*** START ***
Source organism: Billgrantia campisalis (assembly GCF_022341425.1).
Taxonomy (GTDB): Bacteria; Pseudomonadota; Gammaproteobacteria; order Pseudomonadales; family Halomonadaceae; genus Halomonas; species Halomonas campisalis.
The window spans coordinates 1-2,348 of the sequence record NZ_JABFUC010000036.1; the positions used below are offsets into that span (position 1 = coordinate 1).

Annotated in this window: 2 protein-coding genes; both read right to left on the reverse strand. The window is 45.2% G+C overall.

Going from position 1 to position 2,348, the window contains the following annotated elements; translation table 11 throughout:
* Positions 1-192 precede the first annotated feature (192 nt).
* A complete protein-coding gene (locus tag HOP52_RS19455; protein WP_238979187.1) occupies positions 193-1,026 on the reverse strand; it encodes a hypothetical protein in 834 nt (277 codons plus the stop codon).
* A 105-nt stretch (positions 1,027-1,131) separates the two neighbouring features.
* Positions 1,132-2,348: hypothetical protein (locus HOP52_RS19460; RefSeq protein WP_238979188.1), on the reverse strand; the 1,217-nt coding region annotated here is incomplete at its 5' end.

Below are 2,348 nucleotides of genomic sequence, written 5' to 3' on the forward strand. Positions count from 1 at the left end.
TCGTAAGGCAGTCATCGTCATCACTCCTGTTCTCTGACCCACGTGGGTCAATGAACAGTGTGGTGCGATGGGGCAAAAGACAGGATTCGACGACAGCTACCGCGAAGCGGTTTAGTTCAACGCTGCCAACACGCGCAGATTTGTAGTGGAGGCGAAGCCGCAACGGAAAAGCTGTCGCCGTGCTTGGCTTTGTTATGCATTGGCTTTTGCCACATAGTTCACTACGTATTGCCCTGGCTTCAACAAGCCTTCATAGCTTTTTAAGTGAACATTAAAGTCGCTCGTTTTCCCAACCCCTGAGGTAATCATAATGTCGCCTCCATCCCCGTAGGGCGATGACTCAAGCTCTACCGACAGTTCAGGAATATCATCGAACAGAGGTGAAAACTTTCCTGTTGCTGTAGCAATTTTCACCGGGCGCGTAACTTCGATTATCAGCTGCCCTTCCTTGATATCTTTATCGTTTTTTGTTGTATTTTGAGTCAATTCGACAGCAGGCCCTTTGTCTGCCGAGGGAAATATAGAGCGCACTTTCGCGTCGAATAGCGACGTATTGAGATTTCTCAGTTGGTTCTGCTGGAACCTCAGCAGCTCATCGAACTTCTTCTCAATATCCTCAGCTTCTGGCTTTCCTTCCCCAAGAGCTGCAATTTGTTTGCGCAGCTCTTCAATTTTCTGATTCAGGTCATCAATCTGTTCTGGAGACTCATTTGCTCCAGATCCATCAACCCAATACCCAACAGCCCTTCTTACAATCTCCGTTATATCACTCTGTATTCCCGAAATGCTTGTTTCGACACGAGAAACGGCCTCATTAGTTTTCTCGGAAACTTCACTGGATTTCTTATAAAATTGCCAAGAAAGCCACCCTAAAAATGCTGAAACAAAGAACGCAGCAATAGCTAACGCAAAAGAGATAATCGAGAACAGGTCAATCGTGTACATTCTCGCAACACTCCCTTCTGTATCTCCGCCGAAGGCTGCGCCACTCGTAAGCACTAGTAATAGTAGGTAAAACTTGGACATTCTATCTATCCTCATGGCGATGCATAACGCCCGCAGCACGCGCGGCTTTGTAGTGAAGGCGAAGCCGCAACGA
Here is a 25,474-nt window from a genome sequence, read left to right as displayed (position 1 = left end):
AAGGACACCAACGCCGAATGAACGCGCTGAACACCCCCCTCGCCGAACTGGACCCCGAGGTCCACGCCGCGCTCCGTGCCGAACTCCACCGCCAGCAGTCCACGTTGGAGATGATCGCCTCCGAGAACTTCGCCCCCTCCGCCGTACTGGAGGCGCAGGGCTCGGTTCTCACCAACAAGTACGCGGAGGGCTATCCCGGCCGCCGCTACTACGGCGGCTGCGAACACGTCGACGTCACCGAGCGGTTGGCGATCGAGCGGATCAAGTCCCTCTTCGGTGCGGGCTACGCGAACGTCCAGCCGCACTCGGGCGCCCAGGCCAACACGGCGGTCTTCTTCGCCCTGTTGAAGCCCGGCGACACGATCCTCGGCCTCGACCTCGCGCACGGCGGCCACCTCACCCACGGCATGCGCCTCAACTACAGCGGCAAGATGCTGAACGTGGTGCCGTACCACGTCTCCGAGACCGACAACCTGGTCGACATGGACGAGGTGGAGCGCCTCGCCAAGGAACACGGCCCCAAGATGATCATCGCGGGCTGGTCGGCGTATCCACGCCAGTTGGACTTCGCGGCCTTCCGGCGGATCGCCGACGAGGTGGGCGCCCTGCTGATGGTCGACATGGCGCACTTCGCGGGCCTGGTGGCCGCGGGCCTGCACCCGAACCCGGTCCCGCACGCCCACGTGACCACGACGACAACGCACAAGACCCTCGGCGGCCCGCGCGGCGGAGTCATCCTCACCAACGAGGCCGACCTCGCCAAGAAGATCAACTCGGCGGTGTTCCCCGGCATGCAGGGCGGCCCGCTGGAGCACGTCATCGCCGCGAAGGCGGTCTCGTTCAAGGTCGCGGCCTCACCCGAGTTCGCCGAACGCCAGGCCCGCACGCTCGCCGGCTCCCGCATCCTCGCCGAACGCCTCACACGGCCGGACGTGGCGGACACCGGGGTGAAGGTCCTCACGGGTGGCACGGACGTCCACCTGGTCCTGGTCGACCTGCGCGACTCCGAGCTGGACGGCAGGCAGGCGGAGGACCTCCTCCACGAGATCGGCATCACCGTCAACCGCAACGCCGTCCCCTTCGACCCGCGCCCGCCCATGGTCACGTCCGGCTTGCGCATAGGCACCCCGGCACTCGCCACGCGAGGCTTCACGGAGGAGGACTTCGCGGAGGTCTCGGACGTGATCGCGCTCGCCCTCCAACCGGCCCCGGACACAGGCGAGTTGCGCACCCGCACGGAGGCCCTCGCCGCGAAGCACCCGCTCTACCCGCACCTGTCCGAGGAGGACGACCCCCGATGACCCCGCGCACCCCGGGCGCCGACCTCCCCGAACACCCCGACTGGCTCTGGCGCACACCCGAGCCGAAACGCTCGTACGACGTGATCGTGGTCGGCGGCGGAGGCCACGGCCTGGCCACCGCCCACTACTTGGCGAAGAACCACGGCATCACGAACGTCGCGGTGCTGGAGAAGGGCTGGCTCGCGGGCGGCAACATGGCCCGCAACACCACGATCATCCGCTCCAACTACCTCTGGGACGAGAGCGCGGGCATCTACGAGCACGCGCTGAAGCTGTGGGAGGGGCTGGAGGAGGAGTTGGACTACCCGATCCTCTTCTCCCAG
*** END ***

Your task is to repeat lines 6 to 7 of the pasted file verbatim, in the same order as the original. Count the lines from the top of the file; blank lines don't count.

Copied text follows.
* Positions 1-192 precede the first annotated feature (192 nt).
* A complete protein-coding gene (locus tag HOP52_RS19455; protein WP_238979187.1) occupies positions 193-1,026 on the reverse strand; it encodes a hypothetical protein in 834 nt (277 codons plus the stop codon).